March 23, 2013

Local & State Dispatches

From staff and news services

(Continued from page 1)

Hautala is also survived by three grown children.


Principal appeals decision not to renew her contract

The principal of Bonny Eagle High School is appealing a decision by the School Administrative District 6 board not to renew her contract.

The board voted last month to end the employment of Beth Schultz, the principal since 2008, effective at the end of June. The decision was made at the recommendation of Superintendent Frank Sherburne, who said he was not confident in Schultz's leadership ability.

Schultz has requested that the board provide reasons for its decision and hold a hearing on her appeal.

The board must hold the hearing within 30 days of her request, which was received on March 8, said Peter Cary, attorney for the board.

He said the hearing has not been scheduled and the board has not provided Schultz with reasons for its decision. The board will have to do that before the hearing, Cary said.

He was not sure if the hearing would be open to the public.

Schultz waived her right to a confidential hearing at the school board meeting last month, before the vote on her contract.


Woman sent to Riverview in boyfriend's fatal stabbing

A Bangor woman has been sent to a psychiatric facility after being found not criminally responsible by reason of insanity for the fatal stabbing of her boyfriend.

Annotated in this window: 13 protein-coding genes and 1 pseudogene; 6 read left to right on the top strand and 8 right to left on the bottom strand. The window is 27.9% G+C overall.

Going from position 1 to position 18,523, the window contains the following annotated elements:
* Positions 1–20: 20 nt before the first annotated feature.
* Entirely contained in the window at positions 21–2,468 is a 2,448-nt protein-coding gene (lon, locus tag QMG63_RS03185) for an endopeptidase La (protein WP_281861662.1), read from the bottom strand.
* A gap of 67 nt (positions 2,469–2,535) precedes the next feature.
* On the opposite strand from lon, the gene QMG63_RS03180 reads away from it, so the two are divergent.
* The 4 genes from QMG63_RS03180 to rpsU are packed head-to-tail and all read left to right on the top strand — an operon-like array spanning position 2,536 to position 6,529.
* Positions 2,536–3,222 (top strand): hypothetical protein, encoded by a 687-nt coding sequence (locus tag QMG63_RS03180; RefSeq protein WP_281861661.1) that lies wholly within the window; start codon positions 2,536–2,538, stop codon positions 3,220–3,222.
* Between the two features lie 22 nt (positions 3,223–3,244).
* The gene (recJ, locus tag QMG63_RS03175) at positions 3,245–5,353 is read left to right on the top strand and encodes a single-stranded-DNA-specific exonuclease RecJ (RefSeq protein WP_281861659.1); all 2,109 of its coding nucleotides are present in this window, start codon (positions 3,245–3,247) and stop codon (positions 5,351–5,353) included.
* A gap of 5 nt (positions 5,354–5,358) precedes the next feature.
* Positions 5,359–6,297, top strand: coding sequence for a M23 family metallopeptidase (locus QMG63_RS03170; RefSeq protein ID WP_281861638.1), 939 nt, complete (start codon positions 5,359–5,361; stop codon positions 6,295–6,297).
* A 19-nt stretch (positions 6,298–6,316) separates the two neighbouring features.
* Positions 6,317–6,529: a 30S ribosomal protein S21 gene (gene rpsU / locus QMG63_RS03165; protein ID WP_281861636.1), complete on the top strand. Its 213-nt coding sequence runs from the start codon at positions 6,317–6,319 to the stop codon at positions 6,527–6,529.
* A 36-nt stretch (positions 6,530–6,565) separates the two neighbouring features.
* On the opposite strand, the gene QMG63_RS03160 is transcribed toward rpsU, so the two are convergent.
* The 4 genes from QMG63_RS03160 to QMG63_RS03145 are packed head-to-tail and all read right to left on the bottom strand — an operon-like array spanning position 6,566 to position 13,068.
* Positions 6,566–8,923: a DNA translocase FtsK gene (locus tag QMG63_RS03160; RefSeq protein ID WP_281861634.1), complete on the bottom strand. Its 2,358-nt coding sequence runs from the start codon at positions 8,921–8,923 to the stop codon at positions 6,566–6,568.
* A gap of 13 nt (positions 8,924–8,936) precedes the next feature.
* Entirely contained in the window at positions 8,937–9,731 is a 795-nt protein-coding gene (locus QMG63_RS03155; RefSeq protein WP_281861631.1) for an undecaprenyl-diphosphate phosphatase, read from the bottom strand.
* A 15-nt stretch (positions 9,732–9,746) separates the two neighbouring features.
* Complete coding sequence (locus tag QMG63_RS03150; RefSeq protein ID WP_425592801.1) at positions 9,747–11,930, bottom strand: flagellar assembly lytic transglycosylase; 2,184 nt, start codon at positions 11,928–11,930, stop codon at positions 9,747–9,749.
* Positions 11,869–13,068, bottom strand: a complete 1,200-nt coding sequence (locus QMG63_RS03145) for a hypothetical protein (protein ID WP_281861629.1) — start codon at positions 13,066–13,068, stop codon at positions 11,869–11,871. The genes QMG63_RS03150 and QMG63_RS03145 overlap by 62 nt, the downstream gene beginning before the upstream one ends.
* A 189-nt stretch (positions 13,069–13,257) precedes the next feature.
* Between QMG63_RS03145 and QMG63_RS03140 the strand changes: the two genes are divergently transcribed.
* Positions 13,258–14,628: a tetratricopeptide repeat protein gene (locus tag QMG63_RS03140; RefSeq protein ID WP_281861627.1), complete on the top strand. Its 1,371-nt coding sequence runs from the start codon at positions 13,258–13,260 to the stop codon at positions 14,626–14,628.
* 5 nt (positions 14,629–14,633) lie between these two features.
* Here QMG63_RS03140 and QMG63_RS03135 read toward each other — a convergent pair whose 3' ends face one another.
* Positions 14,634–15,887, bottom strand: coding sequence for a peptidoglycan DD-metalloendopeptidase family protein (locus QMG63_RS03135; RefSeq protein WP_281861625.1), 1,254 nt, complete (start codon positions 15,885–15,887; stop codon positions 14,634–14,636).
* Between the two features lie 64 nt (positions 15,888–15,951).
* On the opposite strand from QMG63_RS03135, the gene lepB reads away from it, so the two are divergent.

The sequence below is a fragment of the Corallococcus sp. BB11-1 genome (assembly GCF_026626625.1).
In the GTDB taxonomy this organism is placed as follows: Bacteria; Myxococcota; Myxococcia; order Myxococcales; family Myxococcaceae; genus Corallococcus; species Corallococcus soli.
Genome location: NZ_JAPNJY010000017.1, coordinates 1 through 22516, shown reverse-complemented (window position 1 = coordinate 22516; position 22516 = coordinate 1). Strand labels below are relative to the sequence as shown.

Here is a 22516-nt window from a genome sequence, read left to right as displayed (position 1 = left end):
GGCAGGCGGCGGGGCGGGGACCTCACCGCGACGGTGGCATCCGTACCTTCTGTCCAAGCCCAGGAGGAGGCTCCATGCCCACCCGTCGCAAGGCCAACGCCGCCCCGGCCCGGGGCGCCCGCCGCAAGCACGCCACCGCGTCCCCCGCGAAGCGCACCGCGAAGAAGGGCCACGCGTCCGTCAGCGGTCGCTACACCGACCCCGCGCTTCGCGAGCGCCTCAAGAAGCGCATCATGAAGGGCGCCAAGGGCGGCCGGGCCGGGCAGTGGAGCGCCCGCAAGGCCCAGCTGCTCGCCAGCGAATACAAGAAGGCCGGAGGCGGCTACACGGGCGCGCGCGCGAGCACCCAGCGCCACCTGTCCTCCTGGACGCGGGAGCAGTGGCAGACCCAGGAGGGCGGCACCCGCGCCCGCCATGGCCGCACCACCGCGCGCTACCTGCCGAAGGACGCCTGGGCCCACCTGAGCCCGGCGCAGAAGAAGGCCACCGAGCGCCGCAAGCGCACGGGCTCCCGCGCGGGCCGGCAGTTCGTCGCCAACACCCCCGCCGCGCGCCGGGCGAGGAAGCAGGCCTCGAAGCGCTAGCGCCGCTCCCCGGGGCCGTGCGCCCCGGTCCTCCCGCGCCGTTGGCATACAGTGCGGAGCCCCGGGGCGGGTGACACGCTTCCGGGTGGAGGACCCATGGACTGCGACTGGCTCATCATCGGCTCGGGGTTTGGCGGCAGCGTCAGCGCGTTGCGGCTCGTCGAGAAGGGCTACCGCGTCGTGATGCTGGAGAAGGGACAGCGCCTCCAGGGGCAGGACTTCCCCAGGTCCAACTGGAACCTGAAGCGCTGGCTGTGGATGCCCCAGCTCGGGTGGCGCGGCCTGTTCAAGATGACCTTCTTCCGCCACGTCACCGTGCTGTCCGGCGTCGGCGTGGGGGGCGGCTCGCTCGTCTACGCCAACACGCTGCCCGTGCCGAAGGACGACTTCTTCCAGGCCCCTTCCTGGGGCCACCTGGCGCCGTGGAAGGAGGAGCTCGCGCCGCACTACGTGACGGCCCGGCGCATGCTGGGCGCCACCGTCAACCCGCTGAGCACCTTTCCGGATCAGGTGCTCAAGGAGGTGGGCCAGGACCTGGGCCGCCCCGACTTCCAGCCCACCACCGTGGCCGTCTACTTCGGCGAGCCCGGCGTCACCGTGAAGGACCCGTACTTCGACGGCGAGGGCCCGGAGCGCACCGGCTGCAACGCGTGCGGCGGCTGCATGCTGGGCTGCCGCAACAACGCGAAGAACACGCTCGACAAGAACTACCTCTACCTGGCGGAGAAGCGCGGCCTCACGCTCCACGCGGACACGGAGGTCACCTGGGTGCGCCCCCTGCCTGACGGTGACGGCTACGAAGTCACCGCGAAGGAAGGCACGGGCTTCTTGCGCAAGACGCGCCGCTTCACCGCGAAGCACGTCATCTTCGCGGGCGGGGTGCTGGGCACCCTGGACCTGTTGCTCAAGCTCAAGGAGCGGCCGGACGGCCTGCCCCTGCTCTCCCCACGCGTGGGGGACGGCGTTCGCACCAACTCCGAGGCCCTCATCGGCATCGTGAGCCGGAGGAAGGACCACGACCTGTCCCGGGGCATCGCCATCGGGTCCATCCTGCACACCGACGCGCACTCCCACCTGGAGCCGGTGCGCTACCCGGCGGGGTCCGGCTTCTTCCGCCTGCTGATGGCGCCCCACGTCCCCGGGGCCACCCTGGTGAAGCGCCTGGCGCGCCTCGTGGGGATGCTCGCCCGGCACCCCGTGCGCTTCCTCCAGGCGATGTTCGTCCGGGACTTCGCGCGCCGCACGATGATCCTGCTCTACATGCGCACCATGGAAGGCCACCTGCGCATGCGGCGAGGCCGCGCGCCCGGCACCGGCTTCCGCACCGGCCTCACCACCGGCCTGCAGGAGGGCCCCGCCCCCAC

Gail Judd on Thursday entered her plea to the stabbing death of 47-year-old Michael Drouin in February 2012.

WABI-TV reported that a judge committed her to Riverview Psychiatric Hospital in Augusta indefinitely.

The 53-year-old Judd's defense attorney said his client suffered from a liver condition that caused too much ammonia in her system, which sometimes drove her to a delirious state. He told the court she was in such a state when she stabbed Drouin.

Judd initially claimed self-defense in the stabbing, saying Drouin tried to rape her.


Investigation continuing after 75 dogs, birds rescued

State animal welfare officials say many of the 75 dogs and more than 20 birds removed from a Wilton home last week were living in unsanitary conditions and were sick.

Animal Welfare Program Director Liam Hughes told the Sun Journal on Thursday that the investigation is still open. The resident has not been charged.

Court records indicate a majority of the dogs were deemed very thin or emaciated. Some had dental disease, hair loss and scabbing from chronic flea infestations, overgrown toenails, ear and eye infections and long hair matted with feces. Many had parasites.

Among the dog breeds were dachshunds, pugs, Pomeranians, French bulldogs and shih tzus. There were seven parakeet-type birds, six lovebirds and four canaries as well as chickens.

They have been taken to a shelter.


Effort aims to recall official who backed gun proposal

Some residents of a small western Maine town that made national news when voters were asked whether every home should be required to have a gun have launched an effort to recall a town official who supported the proposal.

Town Clerk Allison Freeman confirmed Thursday that 17 people had signed the petition asking for the recall of Anne Simmons-Edmunds, head of Byron's select board.

The Sun Journal reported that the petition initiated by resident Robert Bourassa says among other things that Simmons-Edmunds subjected "residents of the town to ridicule, embarrassment and disrepute" with her support of the gun measure.

Simmons-Edmunds said she was aware of the petition. Bourassa could not be reached.

Voters in the town of about 140 residents unanimously rejected the measure at town meeting this month.


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